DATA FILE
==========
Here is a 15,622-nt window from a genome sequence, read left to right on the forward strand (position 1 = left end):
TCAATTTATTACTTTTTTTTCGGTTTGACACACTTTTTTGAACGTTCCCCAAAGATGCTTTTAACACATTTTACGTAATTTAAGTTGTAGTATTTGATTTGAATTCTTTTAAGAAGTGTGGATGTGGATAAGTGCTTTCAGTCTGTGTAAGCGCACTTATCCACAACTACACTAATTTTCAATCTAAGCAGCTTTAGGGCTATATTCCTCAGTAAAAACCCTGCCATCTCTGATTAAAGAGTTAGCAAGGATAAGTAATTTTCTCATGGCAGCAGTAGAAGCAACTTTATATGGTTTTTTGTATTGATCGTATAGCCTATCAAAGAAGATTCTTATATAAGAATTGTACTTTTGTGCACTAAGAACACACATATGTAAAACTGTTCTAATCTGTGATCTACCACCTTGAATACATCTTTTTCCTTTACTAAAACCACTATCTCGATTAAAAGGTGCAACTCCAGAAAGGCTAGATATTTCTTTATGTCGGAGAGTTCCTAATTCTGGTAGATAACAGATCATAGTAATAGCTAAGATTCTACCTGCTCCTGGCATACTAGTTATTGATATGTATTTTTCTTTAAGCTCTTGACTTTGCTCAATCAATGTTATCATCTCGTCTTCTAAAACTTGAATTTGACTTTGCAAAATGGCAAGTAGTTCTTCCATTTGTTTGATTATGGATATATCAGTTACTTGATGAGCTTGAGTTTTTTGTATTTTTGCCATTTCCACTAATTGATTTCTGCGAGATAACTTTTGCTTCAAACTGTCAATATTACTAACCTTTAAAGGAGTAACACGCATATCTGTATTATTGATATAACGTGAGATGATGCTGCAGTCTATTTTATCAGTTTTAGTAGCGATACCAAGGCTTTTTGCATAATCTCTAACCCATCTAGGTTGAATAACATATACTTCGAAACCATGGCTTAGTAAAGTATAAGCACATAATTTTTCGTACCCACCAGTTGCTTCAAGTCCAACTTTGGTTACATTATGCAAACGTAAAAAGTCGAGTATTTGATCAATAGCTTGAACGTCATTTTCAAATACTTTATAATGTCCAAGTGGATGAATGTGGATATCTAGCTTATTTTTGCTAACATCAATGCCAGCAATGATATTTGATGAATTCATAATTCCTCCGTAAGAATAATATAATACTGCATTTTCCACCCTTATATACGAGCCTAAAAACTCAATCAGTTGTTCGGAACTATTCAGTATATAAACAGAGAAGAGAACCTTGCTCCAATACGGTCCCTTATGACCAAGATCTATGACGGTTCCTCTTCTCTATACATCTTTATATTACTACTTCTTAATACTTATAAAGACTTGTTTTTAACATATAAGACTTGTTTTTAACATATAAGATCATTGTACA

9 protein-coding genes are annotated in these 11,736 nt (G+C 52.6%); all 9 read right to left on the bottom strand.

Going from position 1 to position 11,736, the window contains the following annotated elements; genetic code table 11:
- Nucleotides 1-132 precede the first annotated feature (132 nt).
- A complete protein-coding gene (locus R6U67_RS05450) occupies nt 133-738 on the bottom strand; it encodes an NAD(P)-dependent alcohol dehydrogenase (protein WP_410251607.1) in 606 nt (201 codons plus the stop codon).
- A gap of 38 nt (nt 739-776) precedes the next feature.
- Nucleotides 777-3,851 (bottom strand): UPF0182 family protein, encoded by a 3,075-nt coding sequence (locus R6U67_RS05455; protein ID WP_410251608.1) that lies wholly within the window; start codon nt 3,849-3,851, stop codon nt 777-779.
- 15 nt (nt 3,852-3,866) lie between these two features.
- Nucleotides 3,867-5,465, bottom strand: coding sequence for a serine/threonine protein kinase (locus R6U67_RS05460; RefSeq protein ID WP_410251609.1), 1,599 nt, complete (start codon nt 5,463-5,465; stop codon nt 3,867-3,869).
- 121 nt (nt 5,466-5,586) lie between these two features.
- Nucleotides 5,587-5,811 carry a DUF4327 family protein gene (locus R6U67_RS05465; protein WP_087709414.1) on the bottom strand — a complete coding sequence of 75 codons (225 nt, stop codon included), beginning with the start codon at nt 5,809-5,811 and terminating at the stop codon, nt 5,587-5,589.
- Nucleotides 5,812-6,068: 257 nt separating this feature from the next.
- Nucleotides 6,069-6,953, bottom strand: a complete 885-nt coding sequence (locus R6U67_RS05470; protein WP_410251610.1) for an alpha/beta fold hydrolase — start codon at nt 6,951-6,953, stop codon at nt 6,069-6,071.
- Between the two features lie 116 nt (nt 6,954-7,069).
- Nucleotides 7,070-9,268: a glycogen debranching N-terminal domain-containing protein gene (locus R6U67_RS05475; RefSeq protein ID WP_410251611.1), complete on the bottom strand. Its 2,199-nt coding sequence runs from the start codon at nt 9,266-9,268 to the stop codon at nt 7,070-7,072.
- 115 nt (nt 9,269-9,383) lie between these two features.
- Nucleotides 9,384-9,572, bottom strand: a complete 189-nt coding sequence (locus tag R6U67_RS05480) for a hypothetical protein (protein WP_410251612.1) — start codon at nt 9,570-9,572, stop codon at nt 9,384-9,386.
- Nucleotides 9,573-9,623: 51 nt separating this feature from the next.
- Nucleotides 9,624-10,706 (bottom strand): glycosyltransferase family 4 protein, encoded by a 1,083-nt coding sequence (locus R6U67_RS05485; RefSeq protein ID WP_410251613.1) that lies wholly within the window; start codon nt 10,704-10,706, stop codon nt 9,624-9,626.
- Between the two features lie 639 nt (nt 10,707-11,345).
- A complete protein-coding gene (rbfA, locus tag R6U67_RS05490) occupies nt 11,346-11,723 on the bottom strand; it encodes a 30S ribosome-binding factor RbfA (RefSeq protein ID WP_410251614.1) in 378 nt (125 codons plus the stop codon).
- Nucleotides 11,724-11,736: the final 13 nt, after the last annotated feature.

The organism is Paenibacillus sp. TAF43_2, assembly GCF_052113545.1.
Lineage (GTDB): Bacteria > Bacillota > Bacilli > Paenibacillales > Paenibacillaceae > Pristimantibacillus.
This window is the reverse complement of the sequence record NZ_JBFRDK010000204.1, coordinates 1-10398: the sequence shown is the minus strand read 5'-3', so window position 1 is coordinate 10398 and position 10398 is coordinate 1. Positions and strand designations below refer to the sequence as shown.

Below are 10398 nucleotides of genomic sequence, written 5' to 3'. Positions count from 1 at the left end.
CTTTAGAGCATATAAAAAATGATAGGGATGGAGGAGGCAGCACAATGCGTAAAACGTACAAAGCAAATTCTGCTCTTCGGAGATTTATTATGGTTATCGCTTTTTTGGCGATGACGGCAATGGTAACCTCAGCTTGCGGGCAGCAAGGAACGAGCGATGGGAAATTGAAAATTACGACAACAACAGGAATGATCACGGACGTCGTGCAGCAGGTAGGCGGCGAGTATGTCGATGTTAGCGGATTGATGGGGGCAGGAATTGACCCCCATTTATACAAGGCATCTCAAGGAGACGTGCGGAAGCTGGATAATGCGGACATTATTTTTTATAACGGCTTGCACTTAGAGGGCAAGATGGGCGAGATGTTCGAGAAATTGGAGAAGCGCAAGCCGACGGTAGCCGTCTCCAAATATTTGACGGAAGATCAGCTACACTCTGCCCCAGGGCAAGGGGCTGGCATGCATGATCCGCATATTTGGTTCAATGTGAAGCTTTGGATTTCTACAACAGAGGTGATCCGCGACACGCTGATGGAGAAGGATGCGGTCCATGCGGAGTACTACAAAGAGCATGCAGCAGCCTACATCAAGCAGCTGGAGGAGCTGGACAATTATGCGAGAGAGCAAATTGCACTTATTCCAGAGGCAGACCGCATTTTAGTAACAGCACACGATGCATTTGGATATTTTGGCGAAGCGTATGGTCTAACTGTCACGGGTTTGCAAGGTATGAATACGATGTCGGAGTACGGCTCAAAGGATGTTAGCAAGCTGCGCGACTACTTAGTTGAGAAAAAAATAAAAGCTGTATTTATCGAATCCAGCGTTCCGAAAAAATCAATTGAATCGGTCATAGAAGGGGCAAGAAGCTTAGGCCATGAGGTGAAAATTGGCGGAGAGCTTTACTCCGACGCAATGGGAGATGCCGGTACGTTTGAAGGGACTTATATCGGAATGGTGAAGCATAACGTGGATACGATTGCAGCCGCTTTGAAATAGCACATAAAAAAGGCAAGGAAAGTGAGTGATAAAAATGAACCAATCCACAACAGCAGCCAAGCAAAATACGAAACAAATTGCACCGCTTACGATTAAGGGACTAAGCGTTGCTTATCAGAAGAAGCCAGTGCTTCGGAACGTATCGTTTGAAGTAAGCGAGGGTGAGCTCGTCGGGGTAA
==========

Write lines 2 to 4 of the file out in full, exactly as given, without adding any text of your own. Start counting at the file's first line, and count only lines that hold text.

TCAATTTATTACTTTTTTTTCGGTTTGACACACTTTTTTGAACGTTCCCCAAAGATGCTTTTAACACATTTTACGTAATTTAAGTTGTAGTATTTGATTTGAATTCTTTTAAGAAGTGTGGATGTGGATAAGTGCTTTCAGTCTGTGTAAGCGCACTTATCCACAACTACACTAATTTTCAATCTAAGCAGCTTTAGGGCTATATTCCTCAGTAAAAACCCTGCCATCTCTGATTAAAGAGTTAGCAAGGATAAGTAATTTTCTCATGGCAGCAGTAGAAGCAACTTTATATGGTTTTTTGTATTGATCGTATAGCCTATCAAAGAAGATTCTTATATAAGAATTGTACTTTTGTGCACTAAGAACACACATATGTAAAACTGTTCTAATCTGTGATCTACCACCTTGAATACATCTTTTTCCTTTACTAAAACCACTATCTCGATTAAAAGGTGCAACTCCAGAAAGGCTAGATATTTCTTTATGTCGGAGAGTTCCTAATTCTGGTAGATAACAGATCATAGTAATAGCTAAGATTCTACCTGCTCCTGGCATACTAGTTATTGATATGTATTTTTCTTTAAGCTCTTGACTTTGCTCAATCAATGTTATCATCTCGTCTTCTAAAACTTGAATTTGACTTTGCAAAATGGCAAGTAGTTCTTCCATTTGTTTGATTATGGATATATCAGTTACTTGATGAGCTTGAGTTTTTTGTATTTTTGCCATTTCCACTAATTGATTTCTGCGAGATAACTTTTGCTTCAAACTGTCAATATTACTAACCTTTAAAGGAGTAACACGCATATCTGTATTATTGATATAACGTGAGATGATGCTGCAGTCTATTTTATCAGTTTTAGTAGCGATACCAAGGCTTTTTGCATAATCTCTAACCCATCTAGGTTGAATAACATATACTTCGAAACCATGGCTTAGTAAAGTATAAGCACATAATTTTTCGTACCCACCAGTTGCTTCAAGTCCAACTTTGGTTACATTATGCAAACGTAAAAAGTCGAGTATTTGATCAATAGCTTGAACGTCATTTTCAAATACTTTATAATGTCCAAGTGGATGAATGTGGATATCTAGCTTATTTTTGCTAACATCAATGCCAGCAATGATATTTGATGAATTCATAATTCCTCCGTAAGAATAATATAATACTGCATTTTCCACCCTTATATACGAGCCTAAAAACTCAATCAGTTGTTCGGAACTATTCAGTATATAAACAGAGAAGAGAACCTTGCTCCAATACGGTCCCTTATGACCAAGATCTATGACGGTTCCTCTTCTCTATACATCTTTATATTACTACTTCTTAATACTTATAAAGACTTGTTTTTAACATATAAGACTTGTTTTTAACATATAAGATCATTGTACA

9 protein-coding genes are annotated in these 11,736 nt (G+C 52.6%); all 9 read right to left on the bottom strand.

Going from position 1 to position 11,736, the window contains the following annotated elements; genetic code table 11: